I absolutely hate this problem with Thrive Architect. Me and my clients faced this issue a lot! This problem gave me many sleepless night and also frustrated my clients. In many cases, when I tried to update Thrive Architect, it simply broke the WordPress website, ending up with an HTTP Error 500 in a white blank page. There were no way to access the WordPress login page, nothing is accessible. To fix it you will have to either delete the Thrive Architect plugin via FTP or cPanel, or you will have to rollback to previous backups if your hosting provides that. Well, I may know how to fix it, but it was a nightmare for my clients who were completely new to WordPress. Some of my clients broke the site while updating Thrive Architect and reached out to me to fix it. While in some cases I visit their site occasionally to check whether everything is fine or not. If you broke your WordPress site while updating Thrive Architect, then you can read by blog “Fix HTTP 500 Error Caused by Thrive Architect Update“. In this blog I have shown how to get out of this HTTP 500 error, step by step.
So what can you do to update Thrive Architect safely without breaking the website?
To update Thrive Architect safely you can make use of the “Product Manager” plugin provided by Thrive.
Firstly, make sure you have your whole website backed up. You can use a free WordPress backup plugin called Updraft Plus. But if your hosting keeps regular backup of your entire site then you do not have to worry about backing up the site.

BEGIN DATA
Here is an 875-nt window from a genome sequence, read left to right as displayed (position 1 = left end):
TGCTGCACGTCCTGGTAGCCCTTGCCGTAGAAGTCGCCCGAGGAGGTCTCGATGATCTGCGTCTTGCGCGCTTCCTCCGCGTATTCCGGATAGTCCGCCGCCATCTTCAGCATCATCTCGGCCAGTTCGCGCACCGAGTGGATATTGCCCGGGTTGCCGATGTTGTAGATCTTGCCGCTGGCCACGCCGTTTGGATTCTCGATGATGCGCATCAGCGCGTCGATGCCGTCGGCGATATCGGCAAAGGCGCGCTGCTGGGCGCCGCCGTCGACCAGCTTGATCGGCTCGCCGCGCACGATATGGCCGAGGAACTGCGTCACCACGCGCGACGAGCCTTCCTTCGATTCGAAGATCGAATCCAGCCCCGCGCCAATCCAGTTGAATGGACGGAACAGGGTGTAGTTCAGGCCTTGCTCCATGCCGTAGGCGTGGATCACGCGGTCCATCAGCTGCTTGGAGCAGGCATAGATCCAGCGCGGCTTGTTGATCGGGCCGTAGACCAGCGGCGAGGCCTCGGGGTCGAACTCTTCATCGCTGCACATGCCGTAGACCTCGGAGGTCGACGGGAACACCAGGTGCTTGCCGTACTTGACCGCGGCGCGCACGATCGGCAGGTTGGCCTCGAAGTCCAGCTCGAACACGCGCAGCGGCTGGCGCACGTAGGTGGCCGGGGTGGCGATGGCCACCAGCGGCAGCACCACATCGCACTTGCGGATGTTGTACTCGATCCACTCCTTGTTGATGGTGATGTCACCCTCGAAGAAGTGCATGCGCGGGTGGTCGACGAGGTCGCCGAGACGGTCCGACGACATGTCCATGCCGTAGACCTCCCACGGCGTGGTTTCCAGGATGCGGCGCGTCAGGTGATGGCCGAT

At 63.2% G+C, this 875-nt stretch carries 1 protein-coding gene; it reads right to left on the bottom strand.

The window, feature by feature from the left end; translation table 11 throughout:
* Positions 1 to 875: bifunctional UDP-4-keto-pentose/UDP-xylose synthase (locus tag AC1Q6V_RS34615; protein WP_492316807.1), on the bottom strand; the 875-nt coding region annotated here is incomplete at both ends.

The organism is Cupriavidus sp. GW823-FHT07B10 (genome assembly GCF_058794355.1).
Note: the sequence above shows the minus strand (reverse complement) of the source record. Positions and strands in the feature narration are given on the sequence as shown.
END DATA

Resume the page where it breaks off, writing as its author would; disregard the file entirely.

Then simply deactivate Thrive Architect plugin, delete it and then reinstall it using the “Product Manager” plugin. The reinstalled version will be the updated version of Thrive Architect. Your posts and pages made with Thrive Architect will look messed up while you do this. So please make sure to setup maintenance mode on while you do it. If you want to read the full step by step procedure for this, then please read my blog “How to Update Thrive Architect safely, avoid HTTP Error 500“.
Problem 4: Thrive Architect shows image file name on hover
This issue isn’t so big but it is very annoying. Whenever I embed an image using Thrive Architect and then hover over it, it shows the image file name as a tool tip. Please have a look at the image below to understand what I mean. This is a screenshot which I have taken from my recent Thrive Architect project.